Excellence Awards Judging Panel Shares Insights Into 33rd Annual Competition
Being a judge in the Packaging Impressions Excellence Awards is not an easy task. As one of the only competitions in the industry that includes all packaging formats and printing processes, for a day, our judges have to be experts in labels, flexible packaging, shrink sleeves, folding cartons, and corrugated packaging and displays. They compare and contrast flexography, offset, gravure, and screen printed entries, along with both electrophotographic and inkjet digital technologies.
It’s a long day of dissecting dot structure, registration, and special effects, but it’s inspiring to see the panel’s dedication to the print industry and desire to honor the best of the best. This year’s competition was tightly contested and provided clear evidence that the quality gaps between the processes are diminishing. While the top three entries were printed with conventional technologies, the quality across the board proved to be very strong, with digital receiving some recognition for its quality as well.
“We have truly reached a point where all major printing technologies are almost indistinguishable,” said Mark Mazur, a member of the judging panel and 2009 inductee into the Flexographic Technical Association’s Hall of Fame. “Offset, gravure, flexo, and digital all produce outstanding print samples.”
The rise of digital printing’s prowess was a common theme among the judges, who were collectively impressed with how well the technology compared to its conventional counterparts. The quality advancements in digital printing are particularly impressive considering how new the technology is, relative to the more traditional technologies.
Additionally, the digital printing conversation has expanded beyond how well the technology competes with conventional platforms. Digital printing in labels and packaging was once dominated by electrophotographic technologies, but has since seen a significant rise in inkjet platforms. While flexible packaging is still largely EP-based on the digital side, this year’s Excellence Awards saw a multitude of labels and folding cartons printed with inkjet.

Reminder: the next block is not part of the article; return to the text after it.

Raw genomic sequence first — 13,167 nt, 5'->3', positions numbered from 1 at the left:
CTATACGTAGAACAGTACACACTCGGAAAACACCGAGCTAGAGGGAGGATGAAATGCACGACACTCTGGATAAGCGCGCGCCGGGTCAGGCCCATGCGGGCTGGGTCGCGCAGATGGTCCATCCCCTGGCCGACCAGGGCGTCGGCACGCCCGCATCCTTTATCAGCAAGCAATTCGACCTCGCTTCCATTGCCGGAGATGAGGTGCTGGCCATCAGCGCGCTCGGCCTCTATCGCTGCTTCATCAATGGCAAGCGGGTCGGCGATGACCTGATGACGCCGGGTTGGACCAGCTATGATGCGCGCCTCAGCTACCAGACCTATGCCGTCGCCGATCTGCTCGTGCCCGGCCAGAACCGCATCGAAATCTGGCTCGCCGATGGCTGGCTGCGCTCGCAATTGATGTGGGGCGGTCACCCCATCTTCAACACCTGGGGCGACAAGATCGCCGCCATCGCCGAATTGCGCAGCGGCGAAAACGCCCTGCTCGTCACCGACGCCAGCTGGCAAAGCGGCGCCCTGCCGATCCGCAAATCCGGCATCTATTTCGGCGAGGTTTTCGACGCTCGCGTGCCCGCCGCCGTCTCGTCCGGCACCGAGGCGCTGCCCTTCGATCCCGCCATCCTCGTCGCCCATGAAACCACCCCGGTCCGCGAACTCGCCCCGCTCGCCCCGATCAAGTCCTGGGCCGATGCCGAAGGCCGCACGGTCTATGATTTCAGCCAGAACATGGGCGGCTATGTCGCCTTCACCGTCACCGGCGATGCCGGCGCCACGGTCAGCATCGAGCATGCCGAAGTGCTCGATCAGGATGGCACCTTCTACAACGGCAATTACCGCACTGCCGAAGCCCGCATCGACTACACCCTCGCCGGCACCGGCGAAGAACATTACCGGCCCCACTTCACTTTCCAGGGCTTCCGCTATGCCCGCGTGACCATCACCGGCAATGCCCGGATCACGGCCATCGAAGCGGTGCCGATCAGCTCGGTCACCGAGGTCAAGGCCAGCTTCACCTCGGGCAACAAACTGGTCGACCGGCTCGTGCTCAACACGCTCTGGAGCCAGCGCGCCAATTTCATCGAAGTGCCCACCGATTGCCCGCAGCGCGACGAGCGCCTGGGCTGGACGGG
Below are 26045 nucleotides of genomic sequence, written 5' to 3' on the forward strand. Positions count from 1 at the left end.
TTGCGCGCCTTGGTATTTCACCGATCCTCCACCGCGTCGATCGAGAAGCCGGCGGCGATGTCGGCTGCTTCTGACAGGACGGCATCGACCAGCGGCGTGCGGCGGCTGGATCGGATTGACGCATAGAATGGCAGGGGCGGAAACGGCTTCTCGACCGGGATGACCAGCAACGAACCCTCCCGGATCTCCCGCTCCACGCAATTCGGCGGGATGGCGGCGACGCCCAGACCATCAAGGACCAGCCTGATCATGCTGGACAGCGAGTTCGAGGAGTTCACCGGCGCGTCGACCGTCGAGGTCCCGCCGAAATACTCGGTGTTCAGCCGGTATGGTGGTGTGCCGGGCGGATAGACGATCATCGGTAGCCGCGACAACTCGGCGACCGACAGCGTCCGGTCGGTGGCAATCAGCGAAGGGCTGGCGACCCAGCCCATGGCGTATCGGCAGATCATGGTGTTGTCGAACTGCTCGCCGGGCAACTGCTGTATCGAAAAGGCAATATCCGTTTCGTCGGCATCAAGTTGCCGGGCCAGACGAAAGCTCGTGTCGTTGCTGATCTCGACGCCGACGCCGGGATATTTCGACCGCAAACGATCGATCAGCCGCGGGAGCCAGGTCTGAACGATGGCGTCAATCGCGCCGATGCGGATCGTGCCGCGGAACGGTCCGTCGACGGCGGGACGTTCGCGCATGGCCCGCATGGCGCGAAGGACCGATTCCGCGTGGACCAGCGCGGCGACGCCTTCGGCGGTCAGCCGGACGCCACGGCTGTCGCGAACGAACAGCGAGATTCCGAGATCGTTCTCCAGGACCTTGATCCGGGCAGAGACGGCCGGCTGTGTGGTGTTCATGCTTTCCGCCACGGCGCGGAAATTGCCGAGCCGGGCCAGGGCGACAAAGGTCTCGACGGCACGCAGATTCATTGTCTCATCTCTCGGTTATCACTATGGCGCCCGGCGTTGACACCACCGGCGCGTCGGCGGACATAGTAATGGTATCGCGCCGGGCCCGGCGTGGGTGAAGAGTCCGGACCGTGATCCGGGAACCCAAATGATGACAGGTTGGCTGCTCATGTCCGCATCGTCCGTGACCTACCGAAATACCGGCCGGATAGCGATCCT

“There are some categories where digital has really been emergent, such as shrink sleeves for cans,” Patrick LaMourie, a first-time judge and digital solutions manager for Domino, said. “It’s very well-suited for combination printing. A lot of that historically has been dominated by electrophotography as a technology, but we did see some inkjet entries this year and I’d expect that to grow in future years.”
Another key theme of this year’s awards was the high level of embellishment and print enhancement the entries exhibited across the board. Special effects such as foiling, embossing, and metallic inks were prevalent in all packaging segments, demonstrating how printers and converters are encouraging brands to further enhance their packaging to attract consumers.
In particular, Heather Buchholz, manager of global marketing inks and global communications for Sun Chemical, said she was particularly impressed with the level of embossing. This year marked Buchholz’s third on the judging panel, and she said that even over the course of a few years, the embellishment technologies and techniques have greatly improved.
“I think the continued use of specialty effects has morphed from year to year and the use of embossing was quite evident this year,” she said. “It is interesting to see the trends evolve year over year and how brands choose to incorporate unique effects into the branding elements.”
When it came time to select a winner of Best of Show — the competition’s top honor — there were three entries that quickly rose to the top. The only question was what order they should be placed in. In the end, it was the gravure-printed Hershey’s pouch from American Packaging Corporation that earned the top spot, edging out a wine label from Labeltronix and a folding carton from Diamond Packaging. According to Enright, it was the combination of several factors that placed the pouch over the top, as he highlighted its many strengths in multiple facets.
“This entry showcased exceptional ink laydown, rich strong colors, and great registration,” he said. “This entry exemplifies today’s high quality standards of package printing. It is a truly impressive entry done very well.”
While judging the Packaging Impressions Excellence Awards can make for a challenging day, Enright says part of the reason he has returned to the panel for many years in a row is that each year brings a new surprise. The judges do not have access to entries prior to the judging day, and they enter each year unsure of what the competition will bring.
“While it can be an arduous task to work through the entries each year, I look forward to the opportunity to critique the entries entered into the Packaging Impressions Excellence Awards competition,” he said. “Each year as we begin the judging process, it is really like opening a box of chocolates. As judges, we get to admire and critique the best representations of all types of printing being done today, and as a judge, I truly appreciate the work, effort, and time it takes for each company to prepare their entries for this competition.”